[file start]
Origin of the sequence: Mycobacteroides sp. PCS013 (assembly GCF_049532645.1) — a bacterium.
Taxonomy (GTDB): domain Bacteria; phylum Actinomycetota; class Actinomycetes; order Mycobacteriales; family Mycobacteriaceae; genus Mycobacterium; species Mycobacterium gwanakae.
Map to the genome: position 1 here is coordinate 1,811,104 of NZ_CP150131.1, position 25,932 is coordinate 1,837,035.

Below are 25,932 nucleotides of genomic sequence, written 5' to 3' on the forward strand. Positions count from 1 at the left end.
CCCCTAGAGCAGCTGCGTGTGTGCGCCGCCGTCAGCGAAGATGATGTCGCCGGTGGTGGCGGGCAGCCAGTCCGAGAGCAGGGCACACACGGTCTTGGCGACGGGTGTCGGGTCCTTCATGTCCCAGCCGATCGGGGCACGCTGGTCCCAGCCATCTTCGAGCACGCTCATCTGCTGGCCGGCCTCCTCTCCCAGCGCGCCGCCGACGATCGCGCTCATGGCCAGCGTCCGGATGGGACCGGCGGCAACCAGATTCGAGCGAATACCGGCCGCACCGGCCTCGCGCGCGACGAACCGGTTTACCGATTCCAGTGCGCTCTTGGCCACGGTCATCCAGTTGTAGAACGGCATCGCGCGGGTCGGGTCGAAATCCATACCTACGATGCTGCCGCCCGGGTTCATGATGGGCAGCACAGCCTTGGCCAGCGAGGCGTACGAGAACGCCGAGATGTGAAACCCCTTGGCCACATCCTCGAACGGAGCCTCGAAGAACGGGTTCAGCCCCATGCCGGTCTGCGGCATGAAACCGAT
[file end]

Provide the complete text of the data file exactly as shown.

Origin of the sequence: Mycobacteroides sp. PCS013 (assembly GCF_049532645.1) — a bacterium.
Taxonomy (GTDB): domain Bacteria; phylum Actinomycetota; class Actinomycetes; order Mycobacteriales; family Mycobacteriaceae; genus Mycobacterium; species Mycobacterium gwanakae.
Map to the genome: position 1 here is coordinate 1,811,104 of NZ_CP150131.1, position 25,932 is coordinate 1,837,035.

Below are 25,932 nucleotides of genomic sequence, written 5' to 3' on the forward strand. Positions count from 1 at the left end.
CCCCTAGAGCAGCTGCGTGTGTGCGCCGCCGTCAGCGAAGATGATGTCGCCGGTGGTGGCGGGCAGCCAGTCCGAGAGCAGGGCACACACGGTCTTGGCGACGGGTGTCGGGTCCTTCATGTCCCAGCCGATCGGGGCACGCTGGTCCCAGCCATCTTCGAGCACGCTCATCTGCTGGCCGGCCTCCTCTCCCAGCGCGCCGCCGACGATCGCGCTCATGGCCAGCGTCCGGATGGGACCGGCGGCAACCAGATTCGAGCGAATACCGGCCGCACCGGCCTCGCGCGCGACGAACCGGTTTACCGATTCCAGTGCGCTCTTGGCCACGGTCATCCAGTTGTAGAACGGCATCGCGCGGGTCGGGTCGAAATCCATACCTACGATGCTGCCGCCCGGGTTCATGATGGGCAGCACAGCCTTGGCCAGCGAGGCGTACGAGAACGCCGAGATGTGAAACCCCTTGGCCACATCCTCGAACGGAGCCTCGAAGAACGGGTTCAGCCCCATGCCGGTCTGCGGCATGAAACCGAT